A change of pace – horse stables and bread making….

Monday 9th May 2011

The first official day of our stay in Enkoping started with a visit to Espmark Innovation, a horse stable that runs some interesting team building activities. We spent the morning with director Catarina Espmark and  the beautiful chestnut Threllec, learning leadership and teamwork skills. You may wonder how a horse can teach you about your leadership qualities and build teamwork but it was really quite a fascinating insight into psychology and body language. We had to lead Threllec around a course and depending on your body language and leadership attributes, ascertains to a degree how successful you were! Threllec was a bit difficult for some as he was desperate to reach the fence for a feed of grass. It was a great morning where we all learnt more about each other and will hopefully help with our teamwork abilities.

We then headed to the Balsta Rotary Club for a lunchtime meeting. We gave a short presentation to the club after lunch on District 9520. It was also an opportunity for the team to meet Johan Haglund, a member of the Swedish GSE team that will be visiting Australia in October. It was great to establish contact with Johan, a Physics and Maths teacher, prior to his visit to Australia and hear more about himself and the rest of the visiting Swedish team. 

The afternoon was spent visiting the magnificent Skokloster Castle, the largest private residence ever built in Sweden. Skokloster castle was built in the 17th Century and is built on the shores of Lake Malaren, between Stockholm and Uppsala for Count Carl Gustaf Wrangel. It was amazing and hard to digest the beauty and magnitude of the work that went into building the castle. The attention to detail was beautiful, including embossed calf hide wall furnishings. I especially liked visting the armoury – a 9 barrel machine gun from the 17th Century.

Monday evening was spent having dinner with our host families.

Tuesday 10th May 2011

Enkoping definitely has a rural feel to it and to add to the rural experience we spent Tuesday morning at Lidingby Gard baking traditional Swedish bread – Tunn brod. Anna-Marta, Hakan and Marcus Vallan were our hosts for the day and we must say that we were most impressed with the cooking and wood fire oven skills of young Marcus!  We all had great fun donning the aprons, kneading the flour and baking the bread in the oven. There was certainly a skill to perfecting the technique. We then wandered down the road to their museum and took a look at the interesting collection of artefacts – the girls even attempted to play some music (check out the photos). We then wandered back to the bakery and Anna and Marcus made us some amazing pizza for lunch. All in all a great morning.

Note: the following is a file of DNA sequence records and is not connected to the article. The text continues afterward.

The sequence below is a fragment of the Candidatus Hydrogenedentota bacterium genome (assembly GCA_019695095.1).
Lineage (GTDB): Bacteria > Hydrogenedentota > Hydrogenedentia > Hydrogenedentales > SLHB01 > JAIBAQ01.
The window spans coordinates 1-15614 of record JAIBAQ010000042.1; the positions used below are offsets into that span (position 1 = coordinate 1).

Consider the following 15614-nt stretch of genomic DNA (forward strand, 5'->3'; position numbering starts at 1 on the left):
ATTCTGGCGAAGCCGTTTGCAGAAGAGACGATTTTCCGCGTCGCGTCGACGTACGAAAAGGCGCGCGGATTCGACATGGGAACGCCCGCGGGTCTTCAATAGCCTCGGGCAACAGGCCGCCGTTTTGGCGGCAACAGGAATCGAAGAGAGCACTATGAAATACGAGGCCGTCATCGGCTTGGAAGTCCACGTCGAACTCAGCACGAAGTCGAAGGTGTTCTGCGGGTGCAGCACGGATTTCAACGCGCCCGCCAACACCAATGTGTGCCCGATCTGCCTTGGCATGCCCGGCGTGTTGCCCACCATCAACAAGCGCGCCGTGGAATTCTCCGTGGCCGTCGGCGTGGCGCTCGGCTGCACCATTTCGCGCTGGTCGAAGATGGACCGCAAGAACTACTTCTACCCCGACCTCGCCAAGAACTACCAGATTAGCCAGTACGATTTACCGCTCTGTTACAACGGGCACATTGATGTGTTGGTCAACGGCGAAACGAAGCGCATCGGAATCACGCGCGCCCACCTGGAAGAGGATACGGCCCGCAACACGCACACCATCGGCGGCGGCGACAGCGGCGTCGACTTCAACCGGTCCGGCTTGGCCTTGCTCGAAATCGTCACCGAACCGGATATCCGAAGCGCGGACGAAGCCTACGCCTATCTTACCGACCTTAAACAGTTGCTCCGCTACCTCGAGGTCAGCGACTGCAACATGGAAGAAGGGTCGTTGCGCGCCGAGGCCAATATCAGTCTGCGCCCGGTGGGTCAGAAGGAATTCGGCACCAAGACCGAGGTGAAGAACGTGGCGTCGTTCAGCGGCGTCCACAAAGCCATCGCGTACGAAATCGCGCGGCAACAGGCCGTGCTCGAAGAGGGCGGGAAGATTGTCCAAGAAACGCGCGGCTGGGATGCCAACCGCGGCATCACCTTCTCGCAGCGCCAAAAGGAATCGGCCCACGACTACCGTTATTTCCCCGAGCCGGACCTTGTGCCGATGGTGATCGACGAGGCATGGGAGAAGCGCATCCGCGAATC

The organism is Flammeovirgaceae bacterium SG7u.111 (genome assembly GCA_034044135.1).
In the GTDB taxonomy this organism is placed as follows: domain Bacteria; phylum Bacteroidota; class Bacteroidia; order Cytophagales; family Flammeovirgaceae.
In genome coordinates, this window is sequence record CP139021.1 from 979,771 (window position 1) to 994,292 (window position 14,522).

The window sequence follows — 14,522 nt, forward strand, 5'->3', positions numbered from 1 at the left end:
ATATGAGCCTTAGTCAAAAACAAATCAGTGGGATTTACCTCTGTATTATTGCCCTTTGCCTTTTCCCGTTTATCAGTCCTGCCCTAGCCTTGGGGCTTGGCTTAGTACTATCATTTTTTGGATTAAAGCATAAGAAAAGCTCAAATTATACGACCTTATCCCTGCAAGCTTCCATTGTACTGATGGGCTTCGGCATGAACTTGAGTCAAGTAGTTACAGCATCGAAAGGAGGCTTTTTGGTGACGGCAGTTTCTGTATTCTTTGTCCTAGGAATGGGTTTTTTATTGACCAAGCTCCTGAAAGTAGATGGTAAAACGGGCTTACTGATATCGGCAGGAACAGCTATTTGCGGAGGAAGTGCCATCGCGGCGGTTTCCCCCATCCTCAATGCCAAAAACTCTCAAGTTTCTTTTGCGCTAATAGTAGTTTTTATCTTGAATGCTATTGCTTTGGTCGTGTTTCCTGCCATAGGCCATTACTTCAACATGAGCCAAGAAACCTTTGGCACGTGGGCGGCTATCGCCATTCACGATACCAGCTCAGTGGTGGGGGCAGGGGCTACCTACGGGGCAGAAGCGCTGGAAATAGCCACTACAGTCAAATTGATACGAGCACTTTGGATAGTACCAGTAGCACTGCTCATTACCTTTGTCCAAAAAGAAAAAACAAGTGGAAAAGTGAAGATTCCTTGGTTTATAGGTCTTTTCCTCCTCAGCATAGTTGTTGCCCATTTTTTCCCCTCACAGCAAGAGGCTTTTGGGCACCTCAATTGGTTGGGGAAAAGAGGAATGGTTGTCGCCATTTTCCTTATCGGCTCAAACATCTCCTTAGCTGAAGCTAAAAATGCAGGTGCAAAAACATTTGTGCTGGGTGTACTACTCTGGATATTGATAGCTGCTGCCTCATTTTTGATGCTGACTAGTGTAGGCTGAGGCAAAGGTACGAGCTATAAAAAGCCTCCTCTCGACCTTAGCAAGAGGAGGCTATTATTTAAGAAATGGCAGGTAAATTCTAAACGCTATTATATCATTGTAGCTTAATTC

Tuesday afternoon we went back into Enkoping to visit Anna Wiklund the Mayor. It was a very informative afternoon especially for Michelle to compare the local government systems in Sweden and Australia. Some interesting facts about Enkoping:

  • Did you know that within a 100km radius of Enkoping there is a population of 3million people, 1/3 of the total population of Sweden?
  • And that the wrench was invented in Enkoping? We even received a souvenir wrench to take home.

Anna was really down-to-earth and approachable, even taking us on a guided tour through Enkoping and stopping to buy us ice-creams – not many mayors would do that.

Enkoping has been great so far, the town has a real community feel to it and is absolutely beautiful too. The weather has certainly turned around, it’s now 24 degrees and even warm enough for a swim. Tomorrow (Wednesday) we will spend the day on our vocational visits and each provide a summary during the coming week.

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2 Responses to A change of pace – horse stables and bread making….

  1. Maxx says:

    Amazing! What a couple of days. What did they think of the Monkey Wrench? A travesty of their original design or is it seen as innovation and widely accepted as the new wrench to use?

  2. Kirsty Stark says:

    Actually Maxx, the Swedish version of the wrench replaced the monkey wrench. See http://en.wikipedia.org/wiki/Monkey_wrench for the original, and here for the new Swedish version: http://en.wikipedia.org/wiki/Adjustable_spanner

    However, the Swedes have now gone one step even further, and they also presented us with wrench-shaped bottle openers. Now *that’s* innovation!

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